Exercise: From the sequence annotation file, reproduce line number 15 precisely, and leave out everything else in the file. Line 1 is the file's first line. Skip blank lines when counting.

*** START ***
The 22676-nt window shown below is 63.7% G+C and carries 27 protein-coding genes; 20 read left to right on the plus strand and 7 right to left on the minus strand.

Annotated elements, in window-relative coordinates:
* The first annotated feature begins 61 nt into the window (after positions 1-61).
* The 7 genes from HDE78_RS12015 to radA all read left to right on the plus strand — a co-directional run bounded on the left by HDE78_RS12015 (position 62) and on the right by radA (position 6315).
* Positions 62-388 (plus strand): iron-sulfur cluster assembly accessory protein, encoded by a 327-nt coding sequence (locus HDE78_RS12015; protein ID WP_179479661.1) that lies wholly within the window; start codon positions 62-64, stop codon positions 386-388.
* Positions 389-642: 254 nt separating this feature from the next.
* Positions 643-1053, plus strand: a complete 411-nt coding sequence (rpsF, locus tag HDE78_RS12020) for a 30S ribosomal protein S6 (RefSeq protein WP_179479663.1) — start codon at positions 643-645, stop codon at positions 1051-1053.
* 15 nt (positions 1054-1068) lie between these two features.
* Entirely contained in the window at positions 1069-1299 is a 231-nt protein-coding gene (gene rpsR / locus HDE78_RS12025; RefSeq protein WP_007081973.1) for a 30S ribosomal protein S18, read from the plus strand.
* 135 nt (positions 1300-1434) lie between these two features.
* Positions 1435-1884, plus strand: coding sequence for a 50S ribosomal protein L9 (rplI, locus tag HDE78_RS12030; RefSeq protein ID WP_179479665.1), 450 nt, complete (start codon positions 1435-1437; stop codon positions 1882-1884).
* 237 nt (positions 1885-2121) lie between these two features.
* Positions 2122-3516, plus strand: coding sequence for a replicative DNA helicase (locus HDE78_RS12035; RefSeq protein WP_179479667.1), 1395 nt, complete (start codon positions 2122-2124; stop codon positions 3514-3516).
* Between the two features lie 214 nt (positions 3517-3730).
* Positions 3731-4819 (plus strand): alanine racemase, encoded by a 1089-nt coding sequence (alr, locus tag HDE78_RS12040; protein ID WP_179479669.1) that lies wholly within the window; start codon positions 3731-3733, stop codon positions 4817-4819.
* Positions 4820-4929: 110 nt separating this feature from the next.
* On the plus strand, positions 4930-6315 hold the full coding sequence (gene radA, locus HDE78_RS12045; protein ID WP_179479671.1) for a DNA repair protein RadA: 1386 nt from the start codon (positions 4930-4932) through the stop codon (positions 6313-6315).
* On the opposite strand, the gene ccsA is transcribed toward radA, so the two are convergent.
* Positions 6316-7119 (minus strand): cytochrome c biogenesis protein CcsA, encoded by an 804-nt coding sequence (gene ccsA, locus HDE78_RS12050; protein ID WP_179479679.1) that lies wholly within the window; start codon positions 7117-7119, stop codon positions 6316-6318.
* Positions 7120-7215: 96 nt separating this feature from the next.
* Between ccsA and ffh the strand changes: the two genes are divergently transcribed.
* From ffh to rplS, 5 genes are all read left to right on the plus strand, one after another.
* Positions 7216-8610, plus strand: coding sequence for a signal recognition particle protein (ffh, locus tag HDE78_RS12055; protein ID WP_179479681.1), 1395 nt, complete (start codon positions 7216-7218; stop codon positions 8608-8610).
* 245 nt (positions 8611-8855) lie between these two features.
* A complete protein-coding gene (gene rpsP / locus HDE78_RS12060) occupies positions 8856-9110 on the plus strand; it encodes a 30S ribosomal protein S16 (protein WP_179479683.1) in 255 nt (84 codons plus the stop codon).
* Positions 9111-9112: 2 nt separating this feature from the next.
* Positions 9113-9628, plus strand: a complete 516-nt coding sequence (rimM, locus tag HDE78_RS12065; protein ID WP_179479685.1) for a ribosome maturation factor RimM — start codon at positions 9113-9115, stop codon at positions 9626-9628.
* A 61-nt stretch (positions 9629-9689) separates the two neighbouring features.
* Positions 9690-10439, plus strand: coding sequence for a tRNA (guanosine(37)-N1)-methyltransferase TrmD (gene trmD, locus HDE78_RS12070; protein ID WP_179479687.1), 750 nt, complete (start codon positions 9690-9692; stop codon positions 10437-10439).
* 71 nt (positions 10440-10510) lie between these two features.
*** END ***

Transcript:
* Positions 3731-4819 (plus strand): alanine racemase, encoded by a 1089-nt coding sequence (alr, locus tag HDE78_RS12040; protein ID WP_179479669.1) that lies wholly within the window; start codon positions 3731-3733, stop codon positions 4817-4819.